DAC 2012: Atrenta to automate production of power-intent constraints

By Luke Collins |  No Comments  |  Posted: May 29, 2012
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Atrenta is working on an architectural-level power-planning tool that will automatically generate power-intent constraints in UPF (Guide) or CPF format.

The unannounced product is meant to help designers define the different power and voltage domains of their chips at the architectural level, and will then generate constraints expressing this intent that can be passed forward to the RTL stage and beyond.

The product will be based on aspects of Atrenta’s Gensys SoC assembly tool and its evolving SpyGlass power-analysis and constants-management tools.

“There are consultants out there who are being paid to write UPF,” said Kiran Vittal, senior product marketing director at Atrenta. “Customers tell us they want an automated way of doing this.”

At DAC, Atrenta will be emphasising three enhancements to its Spyglass Power tool, developed as response to widening uptake of power-aware design, including from the networking and server markets.

The first involves exposing more of the intermediate results created during a power analysis run to improve the accuracy of power estimation in ASIC design flows. ASIC vendors give customers spreadsheets to populate with data such as the number of blocks, the number of registers and signal activity in their designs, as a basis for power estimations. The accuracy of the activity data has a large influence on the estimate’s reliability, but according to Vittal, can lead to wildly inappropriate estimates.

Cisco, a customer, found that its ASIC vendor was providing power consumption estimates that were 50 to 100% too high. (Cisco personnel will be discussing this at User Track presentation 2U.6 on Tuesday). It asked Atrenta to expose more of the intermediate data that its power analyse tool generates, so that it could have a more accurate idea of things like the amount of power used by each clock domain, the balance of power use between sequential and combinatorial logic, and the details of memory read and writes.

“We had all this information in the tool but we weren’t spitting it out,” said Vittal, “so now we are spitting it out to put into the spreadsheet. Ultimately, the power numbers we spit out are within 15 to 20% of the real silicon consumption.”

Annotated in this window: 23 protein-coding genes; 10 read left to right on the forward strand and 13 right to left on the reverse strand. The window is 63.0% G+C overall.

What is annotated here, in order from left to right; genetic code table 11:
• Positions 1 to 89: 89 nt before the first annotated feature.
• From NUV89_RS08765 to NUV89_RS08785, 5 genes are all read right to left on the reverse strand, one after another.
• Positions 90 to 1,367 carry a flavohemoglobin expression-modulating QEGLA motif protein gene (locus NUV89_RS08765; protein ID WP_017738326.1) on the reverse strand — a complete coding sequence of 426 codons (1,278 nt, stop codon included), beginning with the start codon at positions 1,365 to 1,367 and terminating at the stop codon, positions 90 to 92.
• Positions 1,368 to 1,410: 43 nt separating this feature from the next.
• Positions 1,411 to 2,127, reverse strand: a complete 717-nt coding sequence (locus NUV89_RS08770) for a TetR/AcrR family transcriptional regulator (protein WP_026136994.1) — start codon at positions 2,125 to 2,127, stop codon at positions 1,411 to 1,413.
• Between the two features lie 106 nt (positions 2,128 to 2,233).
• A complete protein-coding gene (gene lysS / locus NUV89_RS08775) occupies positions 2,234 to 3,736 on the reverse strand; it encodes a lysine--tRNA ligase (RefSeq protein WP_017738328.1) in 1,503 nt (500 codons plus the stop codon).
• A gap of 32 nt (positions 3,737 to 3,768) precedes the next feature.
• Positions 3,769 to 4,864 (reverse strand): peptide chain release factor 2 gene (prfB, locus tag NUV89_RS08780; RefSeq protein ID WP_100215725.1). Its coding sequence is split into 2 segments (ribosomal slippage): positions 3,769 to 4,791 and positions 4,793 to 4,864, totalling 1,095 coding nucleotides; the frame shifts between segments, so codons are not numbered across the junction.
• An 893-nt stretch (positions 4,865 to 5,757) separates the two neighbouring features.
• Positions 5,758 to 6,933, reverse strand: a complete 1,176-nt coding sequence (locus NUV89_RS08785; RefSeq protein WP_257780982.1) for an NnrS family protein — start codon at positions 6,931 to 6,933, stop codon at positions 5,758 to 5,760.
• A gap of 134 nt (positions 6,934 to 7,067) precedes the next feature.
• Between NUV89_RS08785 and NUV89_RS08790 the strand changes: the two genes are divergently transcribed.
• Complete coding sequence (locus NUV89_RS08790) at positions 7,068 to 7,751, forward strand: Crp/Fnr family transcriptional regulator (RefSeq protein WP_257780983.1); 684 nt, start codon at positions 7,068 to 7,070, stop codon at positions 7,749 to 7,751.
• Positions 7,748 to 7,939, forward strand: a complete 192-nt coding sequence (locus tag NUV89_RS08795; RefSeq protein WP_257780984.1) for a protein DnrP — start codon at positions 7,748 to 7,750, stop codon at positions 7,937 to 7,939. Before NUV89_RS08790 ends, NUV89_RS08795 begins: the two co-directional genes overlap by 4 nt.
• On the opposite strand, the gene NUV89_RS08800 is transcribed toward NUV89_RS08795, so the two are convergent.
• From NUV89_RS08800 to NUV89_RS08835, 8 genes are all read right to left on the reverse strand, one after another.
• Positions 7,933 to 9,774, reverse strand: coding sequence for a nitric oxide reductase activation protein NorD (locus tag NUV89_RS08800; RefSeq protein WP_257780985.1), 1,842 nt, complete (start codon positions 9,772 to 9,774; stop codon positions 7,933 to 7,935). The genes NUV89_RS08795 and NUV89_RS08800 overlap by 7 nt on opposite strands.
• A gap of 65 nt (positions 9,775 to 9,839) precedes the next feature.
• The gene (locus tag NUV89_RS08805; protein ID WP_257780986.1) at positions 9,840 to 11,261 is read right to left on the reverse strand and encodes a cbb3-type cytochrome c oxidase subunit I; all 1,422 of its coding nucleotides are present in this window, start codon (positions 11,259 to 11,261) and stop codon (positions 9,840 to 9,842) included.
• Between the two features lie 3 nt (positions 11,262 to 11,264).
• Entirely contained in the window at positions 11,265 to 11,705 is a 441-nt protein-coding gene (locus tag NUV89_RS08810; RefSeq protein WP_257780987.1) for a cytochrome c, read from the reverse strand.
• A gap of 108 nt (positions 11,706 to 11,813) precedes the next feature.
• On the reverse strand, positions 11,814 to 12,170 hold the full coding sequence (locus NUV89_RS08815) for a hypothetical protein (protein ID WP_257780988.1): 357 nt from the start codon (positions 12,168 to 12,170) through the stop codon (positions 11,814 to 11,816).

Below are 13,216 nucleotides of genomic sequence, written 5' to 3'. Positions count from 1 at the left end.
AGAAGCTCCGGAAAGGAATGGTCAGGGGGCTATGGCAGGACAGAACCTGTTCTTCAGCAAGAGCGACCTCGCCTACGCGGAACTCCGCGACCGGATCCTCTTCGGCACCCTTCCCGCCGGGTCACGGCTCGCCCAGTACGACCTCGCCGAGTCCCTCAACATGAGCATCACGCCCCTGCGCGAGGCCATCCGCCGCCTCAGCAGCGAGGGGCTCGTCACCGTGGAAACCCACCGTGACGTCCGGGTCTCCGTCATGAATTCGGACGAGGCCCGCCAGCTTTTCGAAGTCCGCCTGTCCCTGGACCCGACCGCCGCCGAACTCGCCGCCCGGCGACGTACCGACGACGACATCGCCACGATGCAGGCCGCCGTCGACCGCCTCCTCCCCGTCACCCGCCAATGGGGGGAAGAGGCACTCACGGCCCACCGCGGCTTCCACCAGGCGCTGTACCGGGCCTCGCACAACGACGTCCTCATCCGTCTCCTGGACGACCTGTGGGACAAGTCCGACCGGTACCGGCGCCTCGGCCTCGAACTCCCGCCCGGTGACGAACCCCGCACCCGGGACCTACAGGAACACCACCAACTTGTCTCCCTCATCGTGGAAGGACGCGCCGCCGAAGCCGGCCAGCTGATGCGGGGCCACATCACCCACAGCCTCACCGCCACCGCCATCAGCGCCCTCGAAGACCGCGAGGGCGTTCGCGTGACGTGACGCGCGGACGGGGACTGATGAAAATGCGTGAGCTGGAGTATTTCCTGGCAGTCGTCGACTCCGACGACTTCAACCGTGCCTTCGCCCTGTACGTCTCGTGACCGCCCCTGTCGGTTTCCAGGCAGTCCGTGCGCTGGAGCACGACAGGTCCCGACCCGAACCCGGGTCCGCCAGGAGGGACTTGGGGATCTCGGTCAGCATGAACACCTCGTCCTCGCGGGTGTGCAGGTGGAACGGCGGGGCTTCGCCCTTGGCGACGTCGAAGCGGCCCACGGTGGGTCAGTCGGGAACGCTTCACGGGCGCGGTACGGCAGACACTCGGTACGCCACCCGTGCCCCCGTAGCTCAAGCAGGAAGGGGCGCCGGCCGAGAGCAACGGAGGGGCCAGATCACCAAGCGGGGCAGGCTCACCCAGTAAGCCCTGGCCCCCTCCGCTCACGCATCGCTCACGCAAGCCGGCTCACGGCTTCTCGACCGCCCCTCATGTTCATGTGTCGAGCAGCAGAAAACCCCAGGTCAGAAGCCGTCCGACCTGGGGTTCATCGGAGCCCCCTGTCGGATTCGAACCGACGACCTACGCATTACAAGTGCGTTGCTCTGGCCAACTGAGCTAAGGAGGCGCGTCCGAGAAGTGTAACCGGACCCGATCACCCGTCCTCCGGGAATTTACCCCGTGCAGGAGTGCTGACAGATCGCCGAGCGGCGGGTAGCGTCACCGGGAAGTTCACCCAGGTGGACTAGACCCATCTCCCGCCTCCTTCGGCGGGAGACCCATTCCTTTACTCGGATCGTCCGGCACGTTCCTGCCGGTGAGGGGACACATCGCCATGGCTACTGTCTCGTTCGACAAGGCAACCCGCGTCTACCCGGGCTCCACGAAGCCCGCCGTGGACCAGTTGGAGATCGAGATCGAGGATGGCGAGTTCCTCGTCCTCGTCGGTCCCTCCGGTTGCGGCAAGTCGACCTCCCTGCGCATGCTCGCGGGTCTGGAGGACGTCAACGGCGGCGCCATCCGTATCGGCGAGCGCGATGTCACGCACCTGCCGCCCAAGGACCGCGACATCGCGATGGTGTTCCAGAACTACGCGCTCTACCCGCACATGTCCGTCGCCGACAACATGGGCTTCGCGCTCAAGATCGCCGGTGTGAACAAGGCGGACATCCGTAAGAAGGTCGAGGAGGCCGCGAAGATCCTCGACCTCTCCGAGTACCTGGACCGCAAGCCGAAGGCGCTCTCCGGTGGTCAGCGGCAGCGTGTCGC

The second enhancement to SpyGlass Power involves improving the way that the tool can optimise clock gating to reduce power. One strategy is to do a formal analysis of memory control logic to reduce redundant Reads and Writes. Another looks at shutting down memory blocks on an almost cycle by cycle basis, so that if you know that a memory value will not be needed until cycle five of seven it can be powered down in the meantime.

Vittal says that there are two ways in which the tool can be used. In the first, it generates a list of power-saving opportunities, listed by most effective first, for the designer to choose from. Once the logic has been updated to implement the chosen opportunities, eh designer can then simulate the logic again to verify its function.

In the second approach, which might be used when the RTL has been generated from a high-level synthesis tool, the Atrenta tool can update the RTL. A sequential formal analysis then shows that the ‘before’ and ‘after code is functionally equivalent.

The third enhancement to the Spyglass Power tool is support for the new language constructs in UPF 2.0, which is used by designers to define power and voltage domains.

“In UPF 1.0 you might have to define a power intent in 20 lines,” said Vittal. “In UPF 2.0 you can capture it in one line.”

Atrenta is on booth #2230 at DAC.

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